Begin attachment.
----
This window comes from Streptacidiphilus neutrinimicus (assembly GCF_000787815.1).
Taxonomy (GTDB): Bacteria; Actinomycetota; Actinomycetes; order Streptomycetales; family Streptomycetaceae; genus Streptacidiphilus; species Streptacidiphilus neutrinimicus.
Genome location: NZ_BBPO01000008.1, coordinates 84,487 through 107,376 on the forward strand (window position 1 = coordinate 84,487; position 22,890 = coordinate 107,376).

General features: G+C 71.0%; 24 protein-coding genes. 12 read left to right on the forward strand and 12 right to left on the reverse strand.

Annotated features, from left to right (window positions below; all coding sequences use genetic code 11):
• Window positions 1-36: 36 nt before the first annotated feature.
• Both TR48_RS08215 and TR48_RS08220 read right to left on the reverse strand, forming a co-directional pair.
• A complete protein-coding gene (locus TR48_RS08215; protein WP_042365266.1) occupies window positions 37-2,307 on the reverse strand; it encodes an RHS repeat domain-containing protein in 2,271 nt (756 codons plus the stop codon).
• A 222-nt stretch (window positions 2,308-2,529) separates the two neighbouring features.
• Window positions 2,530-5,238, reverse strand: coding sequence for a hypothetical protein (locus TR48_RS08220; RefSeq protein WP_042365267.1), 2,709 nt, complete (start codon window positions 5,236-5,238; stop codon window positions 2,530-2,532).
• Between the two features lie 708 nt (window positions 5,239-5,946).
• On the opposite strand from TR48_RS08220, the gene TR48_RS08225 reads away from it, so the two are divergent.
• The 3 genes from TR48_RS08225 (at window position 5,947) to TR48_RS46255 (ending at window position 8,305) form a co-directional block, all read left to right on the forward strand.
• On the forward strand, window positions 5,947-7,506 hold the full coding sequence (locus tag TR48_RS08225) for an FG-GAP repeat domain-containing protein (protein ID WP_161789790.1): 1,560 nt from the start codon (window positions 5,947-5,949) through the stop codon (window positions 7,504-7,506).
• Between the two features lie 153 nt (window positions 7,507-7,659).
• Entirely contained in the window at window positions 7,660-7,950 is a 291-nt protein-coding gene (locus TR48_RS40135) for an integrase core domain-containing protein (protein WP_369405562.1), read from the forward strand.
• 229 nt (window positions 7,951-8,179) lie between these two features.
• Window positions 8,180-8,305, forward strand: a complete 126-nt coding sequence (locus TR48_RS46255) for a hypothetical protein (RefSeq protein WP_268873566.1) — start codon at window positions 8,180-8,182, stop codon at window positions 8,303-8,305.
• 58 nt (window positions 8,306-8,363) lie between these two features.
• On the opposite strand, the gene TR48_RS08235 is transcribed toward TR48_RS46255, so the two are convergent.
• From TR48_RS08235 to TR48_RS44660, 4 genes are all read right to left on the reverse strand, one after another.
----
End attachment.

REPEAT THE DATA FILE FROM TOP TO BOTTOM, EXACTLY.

This window comes from Streptacidiphilus neutrinimicus (assembly GCF_000787815.1).
Taxonomy (GTDB): Bacteria; Actinomycetota; Actinomycetes; order Streptomycetales; family Streptomycetaceae; genus Streptacidiphilus; species Streptacidiphilus neutrinimicus.
Genome location: NZ_BBPO01000008.1, coordinates 84,487 through 107,376 on the forward strand (window position 1 = coordinate 84,487; position 22,890 = coordinate 107,376).

General features: G+C 71.0%; 24 protein-coding genes. 12 read left to right on the forward strand and 12 right to left on the reverse strand.

Annotated features, from left to right (window positions below; all coding sequences use genetic code 11):
• Window positions 1-36: 36 nt before the first annotated feature.
• Both TR48_RS08215 and TR48_RS08220 read right to left on the reverse strand, forming a co-directional pair.
• A complete protein-coding gene (locus TR48_RS08215; protein WP_042365266.1) occupies window positions 37-2,307 on the reverse strand; it encodes an RHS repeat domain-containing protein in 2,271 nt (756 codons plus the stop codon).
• A 222-nt stretch (window positions 2,308-2,529) separates the two neighbouring features.
• Window positions 2,530-5,238, reverse strand: coding sequence for a hypothetical protein (locus TR48_RS08220; RefSeq protein WP_042365267.1), 2,709 nt, complete (start codon window positions 5,236-5,238; stop codon window positions 2,530-2,532).
• Between the two features lie 708 nt (window positions 5,239-5,946).
• On the opposite strand from TR48_RS08220, the gene TR48_RS08225 reads away from it, so the two are divergent.
• The 3 genes from TR48_RS08225 (at window position 5,947) to TR48_RS46255 (ending at window position 8,305) form a co-directional block, all read left to right on the forward strand.
• On the forward strand, window positions 5,947-7,506 hold the full coding sequence (locus tag TR48_RS08225) for an FG-GAP repeat domain-containing protein (protein ID WP_161789790.1): 1,560 nt from the start codon (window positions 5,947-5,949) through the stop codon (window positions 7,504-7,506).
• Between the two features lie 153 nt (window positions 7,507-7,659).
• Entirely contained in the window at window positions 7,660-7,950 is a 291-nt protein-coding gene (locus TR48_RS40135) for an integrase core domain-containing protein (protein WP_369405562.1), read from the forward strand.
• 229 nt (window positions 7,951-8,179) lie between these two features.
• Window positions 8,180-8,305, forward strand: a complete 126-nt coding sequence (locus TR48_RS46255) for a hypothetical protein (RefSeq protein WP_268873566.1) — start codon at window positions 8,180-8,182, stop codon at window positions 8,303-8,305.
• 58 nt (window positions 8,306-8,363) lie between these two features.
• On the opposite strand, the gene TR48_RS08235 is transcribed toward TR48_RS46255, so the two are convergent.
• From TR48_RS08235 to TR48_RS44660, 4 genes are all read right to left on the reverse strand, one after another.